Articles Environment

  • Climate warrior? Champion of ‘Big Oil’? Canada’s leader wants to be both

    Canadian Politics

    So, there are a lot of unanswered questions about Justin Trudeau’s leadership in the fight against climate change. What’s certain is that the pipelines and refineries Trudeau is pushing for will tie Canada’s economy — and the world’s — to tar sands oil for decades to come, even as the impacts of climate change that he warns about continue to mount.

  • By 2100, Refugees Would Be the Most Populous Country on Earth

    Environment

    The UN Refugee Agency has announced the new figures for the world’s displaced: 65.9 million. That means that 65.9 million human beings live as refugees, asylum seekers or as internally displaced people. If the refugees formed a country, it would be the 21st largest state in the world, just after Thailand (68.2 million) and just ahead of the United Kingdom (65.5 million).

  • Trumping nature

    Environment

    Such is the depth of Trump’s planned assault on environmental regulation that it bathes his predecessors in a greenish light. As the U.S. turns back the clock on its already grossly inadequate measures to mitigate the most menacing ecological fallout from industrial capitalist civilization, the countdown to ecocide accelerates. And while some of the harm Trump & Co. wreak in other policy areas may ultimately be reversible, the injury to ecosystems will be all but irremediable.

  • World’s biggest coal company closes 37 mines as solar power’s influence grows

    Environment

    The largest coal mining company in the world has announced it will close 37 mines because they are no longer economically viable. Coal India, which produces around 82 per cent of India’s coal, said the mines would be decommissioned by March 2018. The closures, of around 9 per cent of the state-run firm’s sites, will reportedly save around 8,000,000,000 rupees (£98m).

  • All fossil-fuel vehicles will vanish in 8 years in twin ‘death spiral’ for big oil and autos

    Environment

    No more petrol or diesel cars, buses, or trucks will be sold anywhere in the world within eight years. The entire market for land transport will switch to electrification, leading to a collapse of oil prices and the demise of the petroleum industry as we have known it for a century. This is the futuristic forecast by Stanford University economist Tony Seba. His report, with the deceptively bland title Rethinking Transportation 2020-2030.

  • The tragedy of liberal environmentalism

    Environment

    The tragedy of liberal environmentalism is that it occupies the political discourse as the most pragmatic, the most possible way to a better future, but implementing this watered down, technical environmental politics is not at all smooth, or easy. It is rather Sisyphean. This is the tragic political circumstance of our times: What is framed as easy, as the most compatible with the status quo, is actually so very hard.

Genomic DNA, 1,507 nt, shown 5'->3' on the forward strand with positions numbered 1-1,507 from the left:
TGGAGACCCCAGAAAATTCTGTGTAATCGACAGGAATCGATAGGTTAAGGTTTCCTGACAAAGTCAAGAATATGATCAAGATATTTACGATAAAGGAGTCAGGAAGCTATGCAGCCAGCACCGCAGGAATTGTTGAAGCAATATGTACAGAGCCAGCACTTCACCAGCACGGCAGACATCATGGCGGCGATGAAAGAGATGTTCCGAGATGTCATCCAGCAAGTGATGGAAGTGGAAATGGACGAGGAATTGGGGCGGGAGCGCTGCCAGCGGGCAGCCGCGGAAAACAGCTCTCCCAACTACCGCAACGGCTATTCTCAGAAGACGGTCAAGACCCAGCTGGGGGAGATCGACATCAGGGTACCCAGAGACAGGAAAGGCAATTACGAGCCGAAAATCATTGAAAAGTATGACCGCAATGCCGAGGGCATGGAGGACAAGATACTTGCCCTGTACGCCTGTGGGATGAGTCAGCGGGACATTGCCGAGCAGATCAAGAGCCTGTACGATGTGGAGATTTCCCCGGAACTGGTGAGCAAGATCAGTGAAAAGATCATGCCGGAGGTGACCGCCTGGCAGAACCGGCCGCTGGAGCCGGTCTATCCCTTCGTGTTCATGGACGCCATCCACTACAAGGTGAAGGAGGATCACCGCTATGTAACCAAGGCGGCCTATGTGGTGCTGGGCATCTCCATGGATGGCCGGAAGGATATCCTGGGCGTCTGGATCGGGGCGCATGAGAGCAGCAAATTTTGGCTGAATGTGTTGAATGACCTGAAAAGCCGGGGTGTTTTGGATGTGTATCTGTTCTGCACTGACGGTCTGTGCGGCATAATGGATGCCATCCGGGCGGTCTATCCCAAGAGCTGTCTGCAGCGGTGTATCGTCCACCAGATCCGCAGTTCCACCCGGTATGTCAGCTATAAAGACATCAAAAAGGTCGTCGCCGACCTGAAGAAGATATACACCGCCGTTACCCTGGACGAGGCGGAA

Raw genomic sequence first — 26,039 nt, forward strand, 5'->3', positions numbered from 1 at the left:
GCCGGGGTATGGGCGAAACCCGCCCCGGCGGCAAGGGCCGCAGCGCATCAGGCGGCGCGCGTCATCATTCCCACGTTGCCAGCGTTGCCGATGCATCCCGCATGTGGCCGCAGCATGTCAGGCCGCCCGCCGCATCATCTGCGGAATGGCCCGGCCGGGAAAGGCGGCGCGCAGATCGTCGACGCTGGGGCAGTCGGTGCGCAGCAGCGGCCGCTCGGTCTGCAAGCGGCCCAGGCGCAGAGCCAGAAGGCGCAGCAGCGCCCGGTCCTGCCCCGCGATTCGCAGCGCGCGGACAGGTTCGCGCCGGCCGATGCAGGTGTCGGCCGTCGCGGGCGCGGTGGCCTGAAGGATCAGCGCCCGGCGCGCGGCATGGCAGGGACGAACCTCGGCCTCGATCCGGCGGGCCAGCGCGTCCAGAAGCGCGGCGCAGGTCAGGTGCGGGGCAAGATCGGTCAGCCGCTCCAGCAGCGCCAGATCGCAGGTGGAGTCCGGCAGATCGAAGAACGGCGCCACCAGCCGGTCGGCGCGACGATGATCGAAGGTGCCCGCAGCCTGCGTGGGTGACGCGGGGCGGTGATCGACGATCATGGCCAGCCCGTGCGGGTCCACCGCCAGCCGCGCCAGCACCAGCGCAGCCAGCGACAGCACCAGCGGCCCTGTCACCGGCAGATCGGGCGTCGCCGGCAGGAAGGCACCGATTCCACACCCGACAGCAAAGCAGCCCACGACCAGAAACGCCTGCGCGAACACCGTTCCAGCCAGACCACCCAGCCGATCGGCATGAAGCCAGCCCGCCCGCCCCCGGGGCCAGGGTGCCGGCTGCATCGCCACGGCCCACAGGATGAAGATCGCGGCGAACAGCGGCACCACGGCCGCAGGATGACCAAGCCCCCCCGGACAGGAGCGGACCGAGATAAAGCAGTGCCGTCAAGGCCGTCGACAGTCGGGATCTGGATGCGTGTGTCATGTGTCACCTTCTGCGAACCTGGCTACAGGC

• A Record-Setting Climate Going Bonkers

    Environment

    Ad interim, America’s 19th century frontier mentality, which helped to shape democracy in the first place, has come back to overturn democracy and dictate climatic upheaval and destruction with its concomitant sharp turn away from democratic spirits in favor of a return to Gunfight at the O.K. Corral, circa 1881.

  • Beyond Petroculture: strategies for a Left energy transition

    Canadian Politics

    Energy can be a politics by other means. It is a way of enacting and enabling Left principles of social equality and environmental responsibility in relation to a new set of discourses and co-ordinates. Real energy transition opens the way for social and political transition, and does so on the basis of equality of social capacity and a commitment to protecting the planet.

  • Note to Justin Trudeau: Climate leaders don’t build pipelines

    Canadian Politics

    Social change does not come from asking a politician a hard question, from a single moment of glory. Social change comes from sustained resistance by huge numbers of people over extended periods of time. Don’t let the powers-that-be-damned make you think you can only engage in democracy once every four years.

  • Canada Post workers fight for a fairer, greener future

    Environment

    Canada Post could become the hub of a greener economy in our communities. The infrastructure exists and, combined with postal banking, Canada Post can once again become a powerhouse for community connections. The vision of Delivering Community Power is limited only by a lack of political will and the stubborn opposition of the Harper holdouts currently running the show at Canada Post.

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